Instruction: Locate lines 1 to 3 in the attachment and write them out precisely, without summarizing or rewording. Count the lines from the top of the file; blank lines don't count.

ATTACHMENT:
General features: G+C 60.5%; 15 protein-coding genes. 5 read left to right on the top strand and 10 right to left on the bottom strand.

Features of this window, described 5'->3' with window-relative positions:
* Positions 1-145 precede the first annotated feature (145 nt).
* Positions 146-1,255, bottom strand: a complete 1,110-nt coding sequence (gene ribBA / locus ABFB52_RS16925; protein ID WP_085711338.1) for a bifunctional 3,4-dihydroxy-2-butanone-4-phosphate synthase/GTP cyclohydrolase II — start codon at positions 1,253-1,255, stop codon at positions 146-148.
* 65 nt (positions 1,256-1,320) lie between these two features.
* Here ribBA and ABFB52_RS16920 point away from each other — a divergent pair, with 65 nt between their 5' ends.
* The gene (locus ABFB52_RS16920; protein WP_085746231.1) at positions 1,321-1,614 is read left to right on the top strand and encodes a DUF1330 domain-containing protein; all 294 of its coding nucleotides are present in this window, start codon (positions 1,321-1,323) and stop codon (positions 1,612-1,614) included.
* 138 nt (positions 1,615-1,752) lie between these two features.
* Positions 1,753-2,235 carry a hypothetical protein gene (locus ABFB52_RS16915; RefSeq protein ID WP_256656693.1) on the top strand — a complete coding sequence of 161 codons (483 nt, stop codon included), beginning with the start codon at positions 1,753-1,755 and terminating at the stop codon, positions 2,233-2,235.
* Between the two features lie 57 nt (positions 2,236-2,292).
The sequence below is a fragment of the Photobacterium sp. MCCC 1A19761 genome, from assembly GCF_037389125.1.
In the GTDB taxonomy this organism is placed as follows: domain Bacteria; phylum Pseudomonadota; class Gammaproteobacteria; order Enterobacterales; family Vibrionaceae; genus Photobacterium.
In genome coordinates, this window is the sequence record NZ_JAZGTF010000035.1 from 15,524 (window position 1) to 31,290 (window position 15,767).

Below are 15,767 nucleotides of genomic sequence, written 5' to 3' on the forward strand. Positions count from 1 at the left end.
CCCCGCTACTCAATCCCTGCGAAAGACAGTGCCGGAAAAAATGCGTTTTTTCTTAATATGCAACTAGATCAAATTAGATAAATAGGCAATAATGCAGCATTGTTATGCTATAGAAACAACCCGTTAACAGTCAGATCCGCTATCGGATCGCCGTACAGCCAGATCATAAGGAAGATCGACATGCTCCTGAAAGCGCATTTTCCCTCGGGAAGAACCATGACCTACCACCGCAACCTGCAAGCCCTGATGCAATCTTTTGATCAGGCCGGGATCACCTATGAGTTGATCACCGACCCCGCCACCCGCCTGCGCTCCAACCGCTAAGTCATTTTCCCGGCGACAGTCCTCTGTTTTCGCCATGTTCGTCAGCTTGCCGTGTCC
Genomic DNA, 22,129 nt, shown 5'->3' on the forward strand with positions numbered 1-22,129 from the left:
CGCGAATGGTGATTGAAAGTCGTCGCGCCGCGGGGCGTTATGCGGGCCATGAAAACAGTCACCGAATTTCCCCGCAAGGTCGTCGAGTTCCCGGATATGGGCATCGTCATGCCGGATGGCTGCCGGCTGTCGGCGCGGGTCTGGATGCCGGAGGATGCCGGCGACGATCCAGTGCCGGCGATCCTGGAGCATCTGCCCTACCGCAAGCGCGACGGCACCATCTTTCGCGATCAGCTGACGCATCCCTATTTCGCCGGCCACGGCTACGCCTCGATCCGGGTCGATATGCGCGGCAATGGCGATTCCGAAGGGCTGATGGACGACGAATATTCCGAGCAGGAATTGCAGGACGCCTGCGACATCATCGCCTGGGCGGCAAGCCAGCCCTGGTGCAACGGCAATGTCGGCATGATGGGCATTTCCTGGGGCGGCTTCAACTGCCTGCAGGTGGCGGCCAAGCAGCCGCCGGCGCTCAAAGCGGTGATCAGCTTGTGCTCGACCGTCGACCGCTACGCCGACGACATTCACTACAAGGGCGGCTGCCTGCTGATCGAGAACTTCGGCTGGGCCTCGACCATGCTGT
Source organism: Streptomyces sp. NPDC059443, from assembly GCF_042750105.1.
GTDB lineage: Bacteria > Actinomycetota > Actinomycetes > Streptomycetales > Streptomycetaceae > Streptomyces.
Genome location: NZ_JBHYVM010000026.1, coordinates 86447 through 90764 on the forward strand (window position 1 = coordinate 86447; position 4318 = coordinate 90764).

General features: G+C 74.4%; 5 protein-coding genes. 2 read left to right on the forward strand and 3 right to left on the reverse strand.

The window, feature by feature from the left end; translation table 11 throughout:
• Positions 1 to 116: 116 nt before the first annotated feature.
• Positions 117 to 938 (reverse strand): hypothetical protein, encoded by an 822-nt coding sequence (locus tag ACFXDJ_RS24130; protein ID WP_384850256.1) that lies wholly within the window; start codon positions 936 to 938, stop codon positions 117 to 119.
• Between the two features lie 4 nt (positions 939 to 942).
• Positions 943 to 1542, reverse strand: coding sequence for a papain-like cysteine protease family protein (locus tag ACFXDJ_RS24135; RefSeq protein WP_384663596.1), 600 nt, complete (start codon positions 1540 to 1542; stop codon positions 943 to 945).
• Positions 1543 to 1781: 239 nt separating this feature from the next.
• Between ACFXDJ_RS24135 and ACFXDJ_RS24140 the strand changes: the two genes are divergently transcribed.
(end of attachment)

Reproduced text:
General features: G+C 60.5%; 15 protein-coding genes. 5 read left to right on the top strand and 10 right to left on the bottom strand.

Features of this window, described 5'->3' with window-relative positions:
* Positions 1-145 precede the first annotated feature (145 nt).